A systematic comparison of summary characteristics for quantifying point patterns in ecology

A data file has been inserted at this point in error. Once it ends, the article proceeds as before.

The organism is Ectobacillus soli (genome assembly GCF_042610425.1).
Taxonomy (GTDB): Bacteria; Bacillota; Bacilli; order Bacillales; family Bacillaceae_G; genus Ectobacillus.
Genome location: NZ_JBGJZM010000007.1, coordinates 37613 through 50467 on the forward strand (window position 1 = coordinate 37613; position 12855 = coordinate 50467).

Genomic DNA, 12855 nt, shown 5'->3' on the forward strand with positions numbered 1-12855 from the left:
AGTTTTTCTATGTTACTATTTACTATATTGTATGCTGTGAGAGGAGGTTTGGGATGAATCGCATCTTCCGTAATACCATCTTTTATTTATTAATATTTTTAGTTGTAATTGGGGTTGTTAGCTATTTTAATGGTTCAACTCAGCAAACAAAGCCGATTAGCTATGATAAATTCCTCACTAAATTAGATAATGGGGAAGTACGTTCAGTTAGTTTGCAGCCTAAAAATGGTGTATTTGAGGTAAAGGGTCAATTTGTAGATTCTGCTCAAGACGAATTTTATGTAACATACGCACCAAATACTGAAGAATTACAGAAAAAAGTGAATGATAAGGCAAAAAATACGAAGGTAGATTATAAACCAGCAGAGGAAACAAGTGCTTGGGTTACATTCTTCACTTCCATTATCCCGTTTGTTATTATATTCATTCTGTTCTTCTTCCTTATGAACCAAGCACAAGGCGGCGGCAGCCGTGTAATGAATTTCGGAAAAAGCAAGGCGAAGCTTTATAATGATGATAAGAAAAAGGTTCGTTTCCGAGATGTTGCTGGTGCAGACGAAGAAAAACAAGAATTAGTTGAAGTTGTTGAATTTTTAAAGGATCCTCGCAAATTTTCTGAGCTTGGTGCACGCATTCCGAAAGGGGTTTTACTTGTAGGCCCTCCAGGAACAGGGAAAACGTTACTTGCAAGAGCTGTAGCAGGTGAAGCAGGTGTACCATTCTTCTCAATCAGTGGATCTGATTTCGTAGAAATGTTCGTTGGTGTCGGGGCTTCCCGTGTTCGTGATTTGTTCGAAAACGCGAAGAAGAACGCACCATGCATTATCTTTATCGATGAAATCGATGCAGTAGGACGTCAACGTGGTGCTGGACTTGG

Many functional summary characteristics such as Ripley's K function have been used in ecology to describe the spatial structure of point patterns to aid understanding of the underlying processes. However, their use is poorly guided in ecology because little is understood how well single summary characteristics, or a combination of them, capture the spatial structure of real world patterns. Here, we systematically tested the performance of combinations of eight summary characteristics [i.e. pair correlation function g(r), K-function K(r), the proportion E(r) of points with no neighbor at distance r, the nearest neighbor distribution function D(r), the spherical contact distribution Hs(r), the kth nearest-neighbor distribution functions Dk(r), the mean distance nn(k) to the kth neighbor, and the intensity function λ(x)]. To this end we used point pattern data covering a wide range of spatial structures including simulated (stationary) as well as real, possibly non-stationary, patterns on tree species in a tropical forest in Panamá. To measure the information contained in a given combination of summary characteristics we used simulated annealing to reconstruct the observed patterns based only on the limited information provided by this combination and assessed how well other characteristics of the observed pattern were recovered. We found that the number of summary characteristics required to capture the spatial structure of stationary patterns varied between one (for patterns with near random structures) and three (for patterns with complex cluster and superposition structures), but with a robust ranking g(r), Dk(r), and Hs(r) that was largely independent on pattern idiosyncrasies. Stationary summary characteristics [with ranking g(r), Dk(r), Hs(r), E(r)] captured small- to intermediate scale properties of non-stationary patterns, but for describing large-scale spatial structures the intensity function was required. Our finding revealed that the current practice in ecology of using only one or two summary characteristics bears danger that essential characteristics of more complex patterns would not be detected. The technique of pattern reconstruction presented here has wide applications in ecology.